Now what is really important and yet few people talk about it? It’s always capacity or even weight that folks talk about. This is natural as these things are very easy to measure and are tangible.
The thing that you use the most and is most critical is not the pannier at all. It is the rack system and the pannier attachment system. Many if not most are somewhat incompatible (rack to pannier) with each other from my experience. I’ve heavily modified most of the panniers I’ve ever owned. I am told Arkel is an excellent system but have never used them. I do know Ortlieb, Vaude and Carradice have excellent lock on hooks and a system that is very universal to fit most racks. Racks for panniers are the most overlooked component on a bike for touring and they fail often. One thing is that good name brand racks with excellent reputations often have a carry rating that is 2.5 times less than other less known brands like the tubular steel Tubus. Tubular steel racks (list member Bruce Gordon makes one of the best) seem to be universally more reliable but there are many excellent aluminum alloy carriers on the market. The over design of a better carrier is not wasted as it will stabilize heavy loads, is more reliable and is more likely to survive a crash.”
— Submitted by Gilbert Anderson
Vaude, Arkel and Ortlieb saddlebag/pannier review
So far I’ve owned three different types of saddlebags/panniers offered by three different manufacturers. These manufacturers are Vaude, Arkel and Orlieb. Although there are many more saddlebag manufacturers whose products are used for bicycle touring these three are commonly asked about and since I’ve owned all three types it made sense for me to describe my experience. As time elapses I will likely update this page since my experience with Ortlieb panniers is still limited compared to the other two types.
When selecting a saddlebag I thought about these questions related to my desired usage.
How much space do I need to store stuff and how is that space organized?
The first part of this question is really personal in nature since it comes down to you determining how much gear you want to be able to carry with you on your tour. I also tend to use my saddlebags for commuting during the year so sizing is an important consideration for that usage as well since I like to carry an extremely well padded computer notebook with me a significant portion of the time when I commute.
The actual number of pockets can make a surprisingly large difference.
The Arkel GT-54 rear saddlebags have lots and lots of pockets allowing you to do some heavy duty organizing of your gear. In addition the Arkels also allow you to easily attach an optional Therma-rest holder using a combination of heavy duty Velcro and straps.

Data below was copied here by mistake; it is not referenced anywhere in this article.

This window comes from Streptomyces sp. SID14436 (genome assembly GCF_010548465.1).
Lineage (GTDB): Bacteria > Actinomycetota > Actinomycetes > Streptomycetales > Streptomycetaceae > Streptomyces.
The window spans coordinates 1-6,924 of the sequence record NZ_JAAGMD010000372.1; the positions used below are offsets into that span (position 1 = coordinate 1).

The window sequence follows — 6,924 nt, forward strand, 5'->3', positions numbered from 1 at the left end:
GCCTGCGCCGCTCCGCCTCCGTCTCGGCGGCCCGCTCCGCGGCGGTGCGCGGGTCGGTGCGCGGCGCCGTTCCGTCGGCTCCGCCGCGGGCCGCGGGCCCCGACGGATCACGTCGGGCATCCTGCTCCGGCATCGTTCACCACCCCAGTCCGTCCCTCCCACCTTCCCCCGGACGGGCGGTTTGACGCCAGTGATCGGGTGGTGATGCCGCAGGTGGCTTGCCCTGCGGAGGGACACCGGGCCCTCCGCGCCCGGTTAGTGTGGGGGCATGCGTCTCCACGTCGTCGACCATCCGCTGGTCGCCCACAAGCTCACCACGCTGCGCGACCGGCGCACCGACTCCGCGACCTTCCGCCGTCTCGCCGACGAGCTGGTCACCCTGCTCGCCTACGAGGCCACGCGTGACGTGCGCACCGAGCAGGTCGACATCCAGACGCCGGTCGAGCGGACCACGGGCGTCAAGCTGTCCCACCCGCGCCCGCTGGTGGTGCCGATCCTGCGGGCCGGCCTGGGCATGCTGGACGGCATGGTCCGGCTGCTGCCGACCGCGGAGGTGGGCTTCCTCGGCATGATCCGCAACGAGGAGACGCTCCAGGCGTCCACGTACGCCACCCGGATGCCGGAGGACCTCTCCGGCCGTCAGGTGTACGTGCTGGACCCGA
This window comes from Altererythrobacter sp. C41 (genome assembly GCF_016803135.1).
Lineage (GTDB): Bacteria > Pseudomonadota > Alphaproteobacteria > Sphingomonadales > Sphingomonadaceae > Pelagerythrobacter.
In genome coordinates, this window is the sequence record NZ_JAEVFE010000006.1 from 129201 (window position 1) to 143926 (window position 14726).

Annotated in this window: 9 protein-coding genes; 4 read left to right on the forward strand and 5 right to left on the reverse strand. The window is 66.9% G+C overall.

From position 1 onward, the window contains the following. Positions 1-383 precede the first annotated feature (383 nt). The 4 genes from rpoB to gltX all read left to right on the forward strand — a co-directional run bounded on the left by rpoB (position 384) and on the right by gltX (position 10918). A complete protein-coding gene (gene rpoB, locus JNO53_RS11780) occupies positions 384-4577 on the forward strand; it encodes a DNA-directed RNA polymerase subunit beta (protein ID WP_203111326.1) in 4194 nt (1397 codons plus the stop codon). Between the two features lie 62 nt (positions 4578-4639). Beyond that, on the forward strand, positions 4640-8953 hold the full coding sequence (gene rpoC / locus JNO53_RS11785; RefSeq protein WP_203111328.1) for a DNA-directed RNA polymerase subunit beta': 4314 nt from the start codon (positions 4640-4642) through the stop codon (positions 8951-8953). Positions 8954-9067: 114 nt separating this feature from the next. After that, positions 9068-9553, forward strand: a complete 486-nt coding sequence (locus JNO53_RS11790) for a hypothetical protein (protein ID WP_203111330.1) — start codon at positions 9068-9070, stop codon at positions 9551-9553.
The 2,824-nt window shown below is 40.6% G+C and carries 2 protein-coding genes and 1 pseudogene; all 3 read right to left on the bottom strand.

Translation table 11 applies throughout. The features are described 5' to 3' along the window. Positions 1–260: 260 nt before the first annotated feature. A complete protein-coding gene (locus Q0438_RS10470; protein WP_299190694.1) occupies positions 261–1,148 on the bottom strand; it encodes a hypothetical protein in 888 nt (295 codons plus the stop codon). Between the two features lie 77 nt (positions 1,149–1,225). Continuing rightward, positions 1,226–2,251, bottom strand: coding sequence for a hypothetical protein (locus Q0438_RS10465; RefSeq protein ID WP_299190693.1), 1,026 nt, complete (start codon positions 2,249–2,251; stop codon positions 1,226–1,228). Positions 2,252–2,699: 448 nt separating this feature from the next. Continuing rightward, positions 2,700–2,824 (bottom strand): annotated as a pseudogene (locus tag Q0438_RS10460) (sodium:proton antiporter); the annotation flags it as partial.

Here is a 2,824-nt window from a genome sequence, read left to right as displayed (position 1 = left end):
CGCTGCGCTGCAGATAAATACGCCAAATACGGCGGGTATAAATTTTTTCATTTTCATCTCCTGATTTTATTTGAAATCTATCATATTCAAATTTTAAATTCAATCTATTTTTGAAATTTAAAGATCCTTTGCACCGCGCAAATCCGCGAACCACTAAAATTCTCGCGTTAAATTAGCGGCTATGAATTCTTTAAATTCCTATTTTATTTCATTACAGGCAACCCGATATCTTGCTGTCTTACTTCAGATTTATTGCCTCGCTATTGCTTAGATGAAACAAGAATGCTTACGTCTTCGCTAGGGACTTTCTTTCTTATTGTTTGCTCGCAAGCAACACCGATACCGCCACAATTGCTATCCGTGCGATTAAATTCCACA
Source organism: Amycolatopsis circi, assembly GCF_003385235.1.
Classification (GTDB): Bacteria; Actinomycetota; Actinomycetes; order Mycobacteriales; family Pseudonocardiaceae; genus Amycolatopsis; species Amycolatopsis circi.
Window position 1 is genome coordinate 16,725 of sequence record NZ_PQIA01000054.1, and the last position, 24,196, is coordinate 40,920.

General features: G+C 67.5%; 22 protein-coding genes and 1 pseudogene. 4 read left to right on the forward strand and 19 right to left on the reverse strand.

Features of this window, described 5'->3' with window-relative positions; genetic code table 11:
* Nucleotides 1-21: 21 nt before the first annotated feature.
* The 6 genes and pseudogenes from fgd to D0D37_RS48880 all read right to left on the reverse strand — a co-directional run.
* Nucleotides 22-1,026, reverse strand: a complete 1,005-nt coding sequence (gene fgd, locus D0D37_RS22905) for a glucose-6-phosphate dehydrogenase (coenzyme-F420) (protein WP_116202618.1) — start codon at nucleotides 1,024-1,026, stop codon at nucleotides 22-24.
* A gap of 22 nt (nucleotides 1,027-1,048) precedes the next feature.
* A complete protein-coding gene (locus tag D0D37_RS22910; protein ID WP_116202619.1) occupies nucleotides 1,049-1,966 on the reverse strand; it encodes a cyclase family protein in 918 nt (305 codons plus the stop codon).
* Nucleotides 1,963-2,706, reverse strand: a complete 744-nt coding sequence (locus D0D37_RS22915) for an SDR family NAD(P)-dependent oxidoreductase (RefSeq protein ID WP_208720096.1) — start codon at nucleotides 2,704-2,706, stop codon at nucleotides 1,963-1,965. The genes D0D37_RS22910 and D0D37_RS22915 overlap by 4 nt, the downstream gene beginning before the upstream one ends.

The Vaude Roadmaster rear panniers have a main compartment where the bulk of your stuff would go as well as a water bottle sized rear pocket and a top pocket that’s built in to the covering of the bag.
The Ortlieb Classic and Classic Plus bags have only one large pocket for you to place things.
How water resistant are the bags?
All three bags differ in terms of water resistance. Both the Vaude and Arkel bags rely on a rain cover that helps prevent water from getting at the contents. One disadvantage of this type of covering is that you need to either have the covers on all the time or stop and put the covers on when a storm approaches. An advantage though is that it allows more air flow into the bags which can help dry out damp stuff or at least prevent some very wierd smells from appearing.
I’ve been on tours using both types of saddlebags and I have experienced some heavy rainstorms. The Vaude covers are elasticized so the cover stays snugly against the bag. The problem is that during a heavy storm with lots of water on the road it is very easy for water to kick up and get caught by the bottom edge of the bag’s cover. This water builds up until enough is there that the inside contents of the bag get wet as water seeps through the bottom.
The Arkel covers do not suffer from this limitation although they tend to block the wind a bit more effectively as a consequence of not hugging the bags quite so tightly. You can also obtain internal dry bags for use with their bags to help prevent critical things from getting wet. I found that even when not using the covers it generally took quite a lot of water before I could noticed any wetness on the inside of the bags.
Orlieb Classic and Classic Plus bags are essentially dry bags with a framework for the attachment points built around them. As a consequence these bags are considered to be waterproof. There is no need for covers assuming that you don’t rip the bag somehow during your travels.
How reliable and durable are the bags? Are they likely to break?
The Vaude Roadmasters were a disappointment for me. During my Round Lake Erie tour the attachment mechanism on one bag slipped out of it’s connection point forcing me to use nylon zip ties to keep the saddlebag attached. After that experience I sold the bags to a friend of mine.
In the two tours that he has done since the attachment mechanism of the bags has broken both times. At this point he is short both rear saddlebags as he awaits their repair or replacement.
I purchased the Arkels as a replacement for the Vaude bags. I have since completed seven tours using these bags including my Round Lake Huron tour. The terrain has generally been rougher but these bags have held up without any real problems. I really have the impression that these bags can take a much harder workout then I’ve given them without even flinching.